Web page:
On Oct. 18 the headless horseman will ride through the museum during an interactive telling of Washington Irving’s classic “The Legend of Sleepy Hollow” as performed by artist Ragliacci. Then on Oct. 25 guests will have a chance to learn if there are any non-fiction ghosts making the museum their favorite haunt during a presentation by investigators with the Tri-City Paranormal Society.

In December, community members will have a chance to deck the halls of the museum during the first annual Festival of Trees. Hall-Saladino said the museum will set open hours for guests to come in to view the trees sponsored and decorated by locals or to enjoy several special events she is working to organize including a make and take craft activity and story time with Santa.

“People are always looking for things to do around the holidays,” Hall-Saladino said.

Over the winter, Hall-Saladino said she will focus on refreshing a couple of longstanding exhibits, planning to start by tackling the museum’s smallest exhibit featuring technology across many eras including an assortment of telephones, televisions and record players.

“Right now there are a lot of objects,” Hall-Saladino explained, saying that she plans to reorganize the display into three to four scenes depicting separate and distinct time periods.

“It’s hard because I want to display everything,” she added, expressing enthusiasm for all of the vintage items currently on display.

Additionally, Hall-Saladino plans to expand the museum’s military exhibit through the inclusion of new displays detailing what life was like for those who stayed behind at the home front in Fulton County.

Coming off of the success of the Year of the Glove and the temporary “Hand in Glove” exhibit, Hall-Saladino plans to curate a unique exhibit to feature in the museum’s main room each year with a theme around which special local history programs and events will be organized throughout the year.

In 2020, the museum will celebrate the centennials of both the start of prohibition and the ratification of women’s suffrage. Hall-Saladino said she has already started researching the impact of prohibition in the county and the local movement both for and against women’s suffrage for next year’s program series, “The Decade that Roared: Fulton County in the 1920s.”

A corresponding exhibit on display in the museum’s main room next year will feature local artifacts curated from the museum’s massive assortment of stored items that Hall-Saladino will gradually catalogue and organize with precise locations to ensure that items are preserved for generations to come.

“I would say there a few thousand objects total in the collection,” Hall-Saladino estimated of the number of artifacts that have accumulated over the years in the museum’s attic and basement.

As she works her way through the stored items, Hall-Saladino will cultivate objects for a traveling museum for program offerings at local schools and other sites with artifacts that can be handled due to an abundance of duplicate items, allowing the museum to preserve the object’s twin.

In recent years the museum has offered some surplus items to local businesses and organizations with a connection to the objects’ history including Stump City Brewing where tools used in the heyday of the city’s leather industry adorn the walls along with a variety of other significant artifacts.

Co-owner Nick Sherman said Stump City became involved with the museum around the time the micro-brewery opened about three years ago. Sherman visited the museum with his brother and their children around that time and were absorbed by the depth of local history on display.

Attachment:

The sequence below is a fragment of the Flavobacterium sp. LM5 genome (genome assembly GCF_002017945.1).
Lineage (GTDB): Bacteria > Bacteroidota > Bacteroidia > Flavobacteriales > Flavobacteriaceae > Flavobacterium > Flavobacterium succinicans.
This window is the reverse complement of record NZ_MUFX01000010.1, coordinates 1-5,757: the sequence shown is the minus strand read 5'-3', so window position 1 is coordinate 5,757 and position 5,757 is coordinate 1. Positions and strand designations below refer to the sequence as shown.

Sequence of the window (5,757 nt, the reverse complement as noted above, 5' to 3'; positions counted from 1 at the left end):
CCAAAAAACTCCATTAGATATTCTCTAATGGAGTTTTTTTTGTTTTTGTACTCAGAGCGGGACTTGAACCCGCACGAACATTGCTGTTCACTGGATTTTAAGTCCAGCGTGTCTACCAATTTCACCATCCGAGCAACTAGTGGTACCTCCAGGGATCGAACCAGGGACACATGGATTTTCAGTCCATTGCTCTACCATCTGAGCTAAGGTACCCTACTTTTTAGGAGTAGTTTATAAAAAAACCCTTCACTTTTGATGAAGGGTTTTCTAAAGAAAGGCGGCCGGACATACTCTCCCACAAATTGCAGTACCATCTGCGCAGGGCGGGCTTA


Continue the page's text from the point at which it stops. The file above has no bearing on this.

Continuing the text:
“We toured the whole building from top to bottom and saw a lot of stuff that people usually don’t get to see,” Sherman recalled.

Sherman and his family take pride in their history as Gloversville natives and founded Stump City with those homegrown roots in mind as they named the brewery after the city’s early nickname for the large number of trees that were cut down to serve the booming leather industry.

Patrons visit the tasting room in part to chat about local history with the brewers manning the bar while enjoying hand crafted libations named for the region.

“Storytelling is a huge part of what we do, we thrive off of stories,” Sherman said, pointing to the museum as a source of inspiration and information for Stump City’s repertoire.

While the museum has supported the brewery pedagogically, Stump City has sought to return the favor by partnering with the museum at events including the Year of the Glove Kick Off where Stump City provided free tastings and at a history happy hour trivia night led by Hall-Saladino at the taproom in July.

Sherman said Stump City has enjoyed its relationship with museum over the years and he looks forward to it continuing with Hall-Saladino at the helm while expressing optimism about the museum’s future.

“We’re always open to doing stuff with the museum, any help we can provide we will,” Sherman said. “I hope more people get involved. I always tell people to head down there, they have really cool stuff on exhibit.”

Since becoming executive director in June, Hall-Saladino has already helped bring more people into the museum where she said the number of summer visitors was nearly double the number that visited last year and 15 new contributing members have joined the museum, bringing the total up to 149 memberships.

Young noted that securing funding for the museum through memberships, fundraising and grant opportunities will be an important component of Hall-Saladino’s position which the historical society has funded for the first year, but said the executive director position must become self-sustaining if it is to continue long term.

“I think she brings experience in grant writing, board development and fundraising that will allow her to thrive in this capacity,” Young said with confidence. “Samantha has really hit the ground running.”

While running the museum and planning future events and exhibits, Hall-Saladino has also become more active as the county historian, reestablishing weekly office hours for the part-time post that she continues to hold where she provides public presentations, assists with historic research inquiries and provides access to the historical records owned by the county.

“The roles are complimentary in many ways,” Young said of Hall-Saladino’s two positions. “Now she will be working full-time to promote Fulton County.”

“If the county doesn’t have a historical document there’s a good chance it’s here [at the museum],” Hall-Saladino said. “Now I don’t have to send people to two different places.”

While carrying out day-to-day tasks at the museum and planning new events and updates to the museum, Hall-Saladino is hopeful these changes will help generate a lasting impact on how area residents view the museum.

“I would love the museum to be seen as a resource and a place people feel ownership over,” Hall-Saladino said. “I want people to understand that the stories of their families or friends is our history and I want to preserve the history of everyone. I want people to feel that the museum is a reliable resource and part of their community, that we contribute to the quality of life in Fulton County.”

Viglione expressed her confidence in Hall-Saladino’s ability to carry out this goal, saying, “I think Samantha has the vision.”

By Kerry Minor